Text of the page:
Performance reviews can vary drastically in their effectiveness, which helps explain why 58% of companies believe such reviews are not a good use of time. But employee reviews do not have to be a waste of time. By asking the right questions, you can do a lot to ensure that your performance review accomplishes what you want it to – encouraging communication between management and employees, aligning employees with company goals, praising employee growth and identifying problem areas.
Asking the Right Questions – What do You Want to Know?
As you draft your review questions, it is important to consider what you want to get out of the review. What do you want or need, to know? The needs of you, your department and your company may not be the same as the needs of another. The more clearly you understand what you want to know from your reviews, the easier it will be to choose the right questions.
In general, you want your questions to do two things – open communication between you and employees so you can get honest, legitimate feedback, and help you discover ways to help your employees do even better in the future. If you can generate honest conversation and discover ways to improve performance and satisfaction, you and those you manage will get a lot more out of the performance review process.
Choosing Performance Review Questions
The “best” review questions have to be personalized to the needs of you and your company – but that does not mean you have to go groping blindly in the dark for ideas. You can look at the kinds of questions that have worked for others and pick and choose what will work for your needs, customizing them as you see fit.
Effective review questions include:
1. What is one thing you have accomplished since the last review that you are proud of?
One of the best ways to break the ice with a performance review is to start out with something positive questions that engage the employee and allow him or her to feel valued. By asking about an accomplishment that happened since the last review, you keep the question focused and encourage the employee to think about recent events.
2. What are you hoping to accomplish over the next quarter, six months and year?
Writing out goals for a specific time period can be useful for you and the employee. From the answers you can gauge what the employee thinks that he or she is capable of, and identify opportunities for coaching and/or assistance to help reach the goals.
3. Do you have access to all the tools and/or resources you need to do your job? If you don’t, what are the roadblocks that are keeping you from getting those tools and/or resources?
Management is not always aware of when employees lack the tools or resources they need to excel in their position. While sometimes there are reasons for the lack of resources (too expensive, for instance), sometimes the problem is simply one of communication.
4. Do you feel like you and your team work well together? If not, what are the problems you are experiencing?
Most employees are part of a larger group that is tasked with accomplishing a goal for the company, which is why teams must operate well together. It is important for management to be aware of problems within a team so that he or she can correct those problems and maintain efficiency.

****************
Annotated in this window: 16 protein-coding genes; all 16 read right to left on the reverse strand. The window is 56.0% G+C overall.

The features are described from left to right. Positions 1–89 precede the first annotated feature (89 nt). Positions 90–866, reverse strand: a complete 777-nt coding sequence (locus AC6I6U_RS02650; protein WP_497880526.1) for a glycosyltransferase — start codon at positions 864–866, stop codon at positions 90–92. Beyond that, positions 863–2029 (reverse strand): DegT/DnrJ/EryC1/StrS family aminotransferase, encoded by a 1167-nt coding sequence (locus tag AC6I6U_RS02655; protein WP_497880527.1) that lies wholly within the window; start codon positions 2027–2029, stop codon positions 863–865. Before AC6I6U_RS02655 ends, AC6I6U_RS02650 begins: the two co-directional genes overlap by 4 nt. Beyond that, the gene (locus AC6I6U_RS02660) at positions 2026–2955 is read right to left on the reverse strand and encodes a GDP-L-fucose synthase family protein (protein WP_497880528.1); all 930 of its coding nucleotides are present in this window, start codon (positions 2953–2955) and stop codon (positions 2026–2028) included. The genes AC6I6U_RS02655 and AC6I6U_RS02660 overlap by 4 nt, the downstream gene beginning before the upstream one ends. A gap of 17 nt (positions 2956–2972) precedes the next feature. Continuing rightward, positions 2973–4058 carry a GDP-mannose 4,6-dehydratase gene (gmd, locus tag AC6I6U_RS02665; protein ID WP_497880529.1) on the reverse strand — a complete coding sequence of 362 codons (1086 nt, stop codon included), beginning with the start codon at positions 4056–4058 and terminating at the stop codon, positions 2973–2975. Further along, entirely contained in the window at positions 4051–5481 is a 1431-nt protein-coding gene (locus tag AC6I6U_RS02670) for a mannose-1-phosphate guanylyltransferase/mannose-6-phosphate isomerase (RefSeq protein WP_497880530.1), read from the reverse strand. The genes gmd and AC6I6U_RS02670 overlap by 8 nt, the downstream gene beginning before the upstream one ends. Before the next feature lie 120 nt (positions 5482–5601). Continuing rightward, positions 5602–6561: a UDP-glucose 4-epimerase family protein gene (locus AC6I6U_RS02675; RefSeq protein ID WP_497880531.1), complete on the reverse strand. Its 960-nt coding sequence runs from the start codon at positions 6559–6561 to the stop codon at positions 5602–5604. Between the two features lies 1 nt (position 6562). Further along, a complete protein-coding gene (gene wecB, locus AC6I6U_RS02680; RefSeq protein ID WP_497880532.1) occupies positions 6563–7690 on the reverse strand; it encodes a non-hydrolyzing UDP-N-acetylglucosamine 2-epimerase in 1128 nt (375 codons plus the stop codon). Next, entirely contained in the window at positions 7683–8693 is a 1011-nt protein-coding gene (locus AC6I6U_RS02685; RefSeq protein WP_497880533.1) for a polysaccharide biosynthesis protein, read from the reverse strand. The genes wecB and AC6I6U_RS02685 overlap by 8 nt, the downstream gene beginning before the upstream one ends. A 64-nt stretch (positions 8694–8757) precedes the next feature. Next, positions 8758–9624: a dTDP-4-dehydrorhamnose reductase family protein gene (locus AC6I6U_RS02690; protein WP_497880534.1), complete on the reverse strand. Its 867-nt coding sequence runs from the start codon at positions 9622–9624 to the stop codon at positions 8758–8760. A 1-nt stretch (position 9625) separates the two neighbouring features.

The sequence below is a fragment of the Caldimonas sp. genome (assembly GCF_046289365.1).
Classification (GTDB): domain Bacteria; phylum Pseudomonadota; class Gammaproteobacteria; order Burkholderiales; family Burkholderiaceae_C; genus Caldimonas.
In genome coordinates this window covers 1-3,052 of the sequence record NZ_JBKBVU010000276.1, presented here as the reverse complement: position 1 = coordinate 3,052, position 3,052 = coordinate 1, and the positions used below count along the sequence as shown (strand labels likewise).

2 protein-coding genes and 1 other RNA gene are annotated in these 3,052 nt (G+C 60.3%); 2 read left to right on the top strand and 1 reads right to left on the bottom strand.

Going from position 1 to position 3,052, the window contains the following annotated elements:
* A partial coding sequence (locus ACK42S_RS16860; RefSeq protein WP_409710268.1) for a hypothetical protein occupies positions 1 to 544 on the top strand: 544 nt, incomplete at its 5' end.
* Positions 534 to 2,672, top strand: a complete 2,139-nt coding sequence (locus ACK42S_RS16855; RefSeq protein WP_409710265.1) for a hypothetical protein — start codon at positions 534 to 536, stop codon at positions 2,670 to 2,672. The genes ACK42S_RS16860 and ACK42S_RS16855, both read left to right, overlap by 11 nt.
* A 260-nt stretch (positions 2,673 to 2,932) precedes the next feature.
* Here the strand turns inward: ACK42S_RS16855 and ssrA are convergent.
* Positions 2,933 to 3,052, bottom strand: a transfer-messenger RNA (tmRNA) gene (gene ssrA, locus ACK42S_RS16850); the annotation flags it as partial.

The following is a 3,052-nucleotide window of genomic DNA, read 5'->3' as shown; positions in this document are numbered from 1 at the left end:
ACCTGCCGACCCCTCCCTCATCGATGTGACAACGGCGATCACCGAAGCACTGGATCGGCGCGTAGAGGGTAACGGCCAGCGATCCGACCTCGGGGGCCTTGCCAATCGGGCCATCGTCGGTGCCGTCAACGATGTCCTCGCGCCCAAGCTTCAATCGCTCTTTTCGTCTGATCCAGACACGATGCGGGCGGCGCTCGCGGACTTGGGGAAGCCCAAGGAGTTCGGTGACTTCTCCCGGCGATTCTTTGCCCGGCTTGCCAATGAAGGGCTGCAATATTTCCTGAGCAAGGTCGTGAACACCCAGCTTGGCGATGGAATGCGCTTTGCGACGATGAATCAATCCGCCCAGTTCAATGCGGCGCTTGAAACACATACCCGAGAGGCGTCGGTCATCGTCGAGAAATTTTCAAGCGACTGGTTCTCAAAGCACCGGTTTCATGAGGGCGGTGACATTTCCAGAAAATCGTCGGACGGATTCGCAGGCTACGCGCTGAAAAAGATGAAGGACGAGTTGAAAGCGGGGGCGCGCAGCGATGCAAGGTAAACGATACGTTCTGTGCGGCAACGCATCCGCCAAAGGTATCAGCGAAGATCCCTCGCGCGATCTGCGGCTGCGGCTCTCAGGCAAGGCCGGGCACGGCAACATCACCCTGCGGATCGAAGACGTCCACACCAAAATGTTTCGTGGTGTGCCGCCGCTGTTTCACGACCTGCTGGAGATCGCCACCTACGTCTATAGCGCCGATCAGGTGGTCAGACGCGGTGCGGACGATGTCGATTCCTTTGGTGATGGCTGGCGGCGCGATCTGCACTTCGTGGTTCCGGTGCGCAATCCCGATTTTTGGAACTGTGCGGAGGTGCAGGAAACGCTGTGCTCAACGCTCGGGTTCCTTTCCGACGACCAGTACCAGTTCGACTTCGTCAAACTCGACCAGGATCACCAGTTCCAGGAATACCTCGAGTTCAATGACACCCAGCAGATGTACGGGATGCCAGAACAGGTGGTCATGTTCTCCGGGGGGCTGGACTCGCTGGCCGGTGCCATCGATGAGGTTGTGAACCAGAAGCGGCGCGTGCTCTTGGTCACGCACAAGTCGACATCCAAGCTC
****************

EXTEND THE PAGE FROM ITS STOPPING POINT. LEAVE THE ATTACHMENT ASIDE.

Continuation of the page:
5. What is one area where you feel like you could improve at your job? Is there anything you feel like management could do to help you improve?
Most employees want to do the best job they can do – they just do not always know how. Management can greatly benefit from knowing what the employee wants to improve at. Once you are aware of the need and desire to improve, you can develop actionable goals that can help the employee get where he or she wants to go.
6. What do you think the goals of our company are? What do you think the goals of your department are?
It can be surprising to discover that employees are not always aware of what the company is trying to do, or even their own department. Whether due to a gap in training, poor communication or some other reason, the overarching purpose of the company can be lost. You can ensure that the confusion is cleared up once you know that it exists.
7. Can you explain how management has helped you in doing your job? Can you also explain how you think management has hindered your job performance?
Chances are that management has both helped and hindered, so it can be useful to have the employee identify both what is working, and what is not.
8. Do you have any concerns that you would like to bring up about your department, or the company?
While the employee may have already explained any problems he or she was having in other questions, it can be useful to ask for feedback on problems directly.
Simple, Frequent Performance Reviews
Year-end reviews are intimidating because of how much time has passed. They are typically long and complicated, because they have to cover such a long period of time, and they put significant pressure on the employee and often on management. One way you can make the performance review process less stressful for everyone is by simplifying it and conducting reviews more frequently – such as every quarter, or after the completion of a project.
Using performance management software, you can create customized reviews based on your needs and schedule them for whenever works best. Online performance reviews make things even simpler, allowing you to send out reviews as needed, have employees complete them online, and then keep them organized automatically.
We are your resource for performance management solutions. If you would like to know more about employee performance management options, please contact us. We provide comprehensive systems that can help you achieve improved performance, while saving time and energy.